The issue for exploration is why has Ohio insisted on continuing down the path with PARCC in the name of school accountability when there already exists a range of assessments that can measure students’ ongoing journey towards college and career readiness?  What matters is are students college and career ready, not did they take tests that measured the full range of the standards.  If systems already exist that can answer the first question, and if longitudinal data studies validate the claims these assessments contend to make regarding readiness at X, Y, or Z performance levels, then having an additional system that measures standards first and then layers on a CCR score is unnecessary.

What are two issues that you would like ODE to speak to at our next meeting?

1.   Is it possible to move to a system where ODE allows for multiple assessments to be chosen by Districts for accountability purposes, can can ODE crosswalk the scores to ensure continuity of performance levels across the measures (this is the model from the Third Grade Guarantee alternate assessment structure).

2. What is ODE’s ability to re-submit the ESEA waiver to account for either recommendations from the testing committee or legislation signed into law by the Governor?

3. What constraints are placed on the committee by the current PARCC/AIR contracts?  Is there room to make significant recommendations for Fall 2015, or are we boxed in by contracts that will not expire for several more years?

4. In light of the sub-optimal testing conditions many students faced electronically (an inordinate amount of distractions due to error codes and general tech hiccups), will ODE advocate for school districts and work with the legislature to consider the data from 2014-2015 as a full year field test data set and not use the data for grading purposes on the local report card?  To do so is unfair to school districts and will paint a false picture of District performance in a year where there are too many variables in the data to reliably count on their statistical validity.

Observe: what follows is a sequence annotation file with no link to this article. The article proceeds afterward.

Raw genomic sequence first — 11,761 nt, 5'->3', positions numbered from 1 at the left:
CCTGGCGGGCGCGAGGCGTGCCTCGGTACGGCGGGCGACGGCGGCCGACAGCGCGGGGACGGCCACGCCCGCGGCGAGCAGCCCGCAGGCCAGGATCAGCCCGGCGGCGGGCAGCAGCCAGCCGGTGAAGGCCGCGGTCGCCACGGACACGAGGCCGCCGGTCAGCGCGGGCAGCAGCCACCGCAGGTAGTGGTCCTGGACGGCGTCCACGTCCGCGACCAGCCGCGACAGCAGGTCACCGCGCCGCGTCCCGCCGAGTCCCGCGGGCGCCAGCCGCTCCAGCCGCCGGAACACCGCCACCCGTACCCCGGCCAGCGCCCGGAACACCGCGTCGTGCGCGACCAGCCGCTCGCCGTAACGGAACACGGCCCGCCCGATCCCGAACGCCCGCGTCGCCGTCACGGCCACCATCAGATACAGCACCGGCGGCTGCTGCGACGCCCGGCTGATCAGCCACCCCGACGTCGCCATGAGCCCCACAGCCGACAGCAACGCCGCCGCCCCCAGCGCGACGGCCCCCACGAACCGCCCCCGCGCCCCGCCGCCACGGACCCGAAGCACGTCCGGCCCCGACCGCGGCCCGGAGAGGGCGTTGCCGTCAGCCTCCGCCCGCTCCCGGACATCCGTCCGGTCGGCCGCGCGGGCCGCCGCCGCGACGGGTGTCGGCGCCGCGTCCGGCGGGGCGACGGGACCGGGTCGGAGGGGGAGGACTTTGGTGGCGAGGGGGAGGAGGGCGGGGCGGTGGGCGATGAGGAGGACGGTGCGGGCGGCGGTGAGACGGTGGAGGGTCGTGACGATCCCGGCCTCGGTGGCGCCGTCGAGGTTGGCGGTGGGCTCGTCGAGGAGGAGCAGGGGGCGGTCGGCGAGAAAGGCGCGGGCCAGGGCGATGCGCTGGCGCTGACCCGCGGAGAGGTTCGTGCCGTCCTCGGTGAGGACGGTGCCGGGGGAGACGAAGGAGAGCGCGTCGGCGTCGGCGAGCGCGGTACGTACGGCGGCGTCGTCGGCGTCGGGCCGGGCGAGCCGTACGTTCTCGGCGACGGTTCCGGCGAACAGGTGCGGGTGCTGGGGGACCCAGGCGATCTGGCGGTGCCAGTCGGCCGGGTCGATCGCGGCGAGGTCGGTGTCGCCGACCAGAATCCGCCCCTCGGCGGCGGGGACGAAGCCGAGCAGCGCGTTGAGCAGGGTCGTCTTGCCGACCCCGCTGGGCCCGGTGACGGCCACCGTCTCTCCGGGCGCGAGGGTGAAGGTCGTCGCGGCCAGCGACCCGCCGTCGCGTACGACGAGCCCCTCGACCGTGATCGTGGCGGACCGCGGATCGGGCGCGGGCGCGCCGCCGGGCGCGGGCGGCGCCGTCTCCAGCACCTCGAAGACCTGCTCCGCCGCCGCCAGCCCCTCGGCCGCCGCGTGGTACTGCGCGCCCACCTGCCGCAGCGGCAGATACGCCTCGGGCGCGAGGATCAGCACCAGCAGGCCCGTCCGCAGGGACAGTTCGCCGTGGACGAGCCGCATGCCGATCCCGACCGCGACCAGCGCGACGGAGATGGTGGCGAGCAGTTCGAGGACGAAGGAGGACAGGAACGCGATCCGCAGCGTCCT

5. What is ODE willing to do regarding testing and the multiple graduation pathways at the high school level?  As ODE is all about ‘choice’, it seems logical that once a student has demonstrated that s/he is remedial free and has qualified for a graduation pathway, s/he should be able to choose what additional assessments to take.  For example, if a student scores a 27 composite on the ACT as a freshman and meets the remedial free pathway on a college and career ready assessment, why should s/he have to take additional assessments that measure college and career readiness?  The opt-out movement will continue to stay alive and active in Ohio unless this issue is resolved, especially in high performing school districts.

HB 7, Safe Harbor, and Recommendations Data for Accountability

With the recent passage and enactment of House Bill 7, there are now limited safe harbor provisions in place for both school districts and students as it relates to PARCC data for the 2014 – 2015 school year.  I applaud the efforts of the legislature to ensure that reasonable protections are put in place in response to a testing system that is unproven and riddled with implementation issues.  Given the logistical challenges of delivering the PARCC assessments online this year, and the resulting skepticism of the validity and reliability of the test results that are directly linked to these challenges, I am calling on members of the legislature and the Governor to go even further and extend safe harbor to include a moratorium on the use of any PARCC related data on the local report card for the 2014-2015 school year.

The issue at hand is that data from these unproven assessments will still be used in a high stakes manner for all local school districts across the state.  Below are several evidence pieces that accentuate the disconnect between safe harbor as now enacted and the exposure Districts still have relative to results from this flawed system: